March 2, 2006 |
THERE has never been anything sedate about tango. After all, it originated in 19th century Buenos Aires with macho men dancing and brawling in brothels in order to work out frustrations or vie for the favors of wanton women. But it gets an added jolt when danced by Julio Bocca.
February 8, 2006
Retiring: Julio Bocca, a principal dancer with American Ballet Theatre for 20 years, will retire after a performance in Kenneth MacMillan's "Manon" at the Metropolitan Opera House in New York on June 22. Monument: The Jamaican government will declare Bob Marley's Kingston home a national monument, 25 years after the reggae legend's death, Minister of Education and Culture Maxine Henry Wilson said Tuesday.
April 5, 2004 |
Coincidences can be enlightening -- Jiri Kylian choreography from both Nederlands Dans Theater and American Ballet Theatre on Southland stages in the same week, for example. Or Ballet Theatre dancing "Romeo and Juliet" downtown on Saturday while Julio Bocca -- one of the company's stellar former Romeos -- performed other company repertory and a new work at the Cerritos Center the same night.
March 21, 2004 |
I've met dancer Julio Bocca only once. But over the last 17 years, we've spent lots of time together: him performing, me reviewing him. What I couldn't have foreseen from the start was that I was also charting an unusual story in the ballet world -- that of a beloved virtuoso who didn't feel he could call himself an artist until five years ago.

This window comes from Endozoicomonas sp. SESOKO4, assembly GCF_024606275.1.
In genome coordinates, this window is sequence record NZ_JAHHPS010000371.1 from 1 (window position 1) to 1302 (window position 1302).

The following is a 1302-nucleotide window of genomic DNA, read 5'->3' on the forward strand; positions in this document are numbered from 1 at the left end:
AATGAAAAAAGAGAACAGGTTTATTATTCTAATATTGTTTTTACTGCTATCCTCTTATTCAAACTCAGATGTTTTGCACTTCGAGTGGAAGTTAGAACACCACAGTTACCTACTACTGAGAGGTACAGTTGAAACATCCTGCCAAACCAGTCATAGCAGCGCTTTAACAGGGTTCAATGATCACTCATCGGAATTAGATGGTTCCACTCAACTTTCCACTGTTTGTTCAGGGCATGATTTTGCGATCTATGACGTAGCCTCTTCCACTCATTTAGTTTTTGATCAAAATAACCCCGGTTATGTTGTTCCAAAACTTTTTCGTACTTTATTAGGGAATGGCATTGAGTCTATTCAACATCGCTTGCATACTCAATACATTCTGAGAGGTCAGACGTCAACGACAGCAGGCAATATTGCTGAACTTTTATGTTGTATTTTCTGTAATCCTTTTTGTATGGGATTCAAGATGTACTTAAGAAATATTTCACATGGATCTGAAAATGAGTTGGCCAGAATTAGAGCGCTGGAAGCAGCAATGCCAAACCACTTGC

CALIFORNIA | LOCAL
October 24, 2000 |
When Argentine ballet superstar Julio Bocca formed his company in 1990 to showcase young South American dancers, some people regarded it as an act of youthful exuberance or an egotistical, flash-in-the-pan folly. But 10 years later, Ballet Argentino is alive and kicking. Its repertory is growing and so is its reputation. Far from distancing himself from it, Bocca, 33, is more committed to the troupe than ever.
October 27, 1994 |
The earth seemed to move during the Tuesday performance of Ballet Argentino, its second mixed program at the Cerritos Center for the Performing Arts. Unfortunately, this is not meant poetically, but as one explanation for all the small stumbles, tiny tilts and general shakiness. Take star player Julio Bocca, in a suite of dances from Act III of "Raymonda," by Lidia Segni, after Petipa.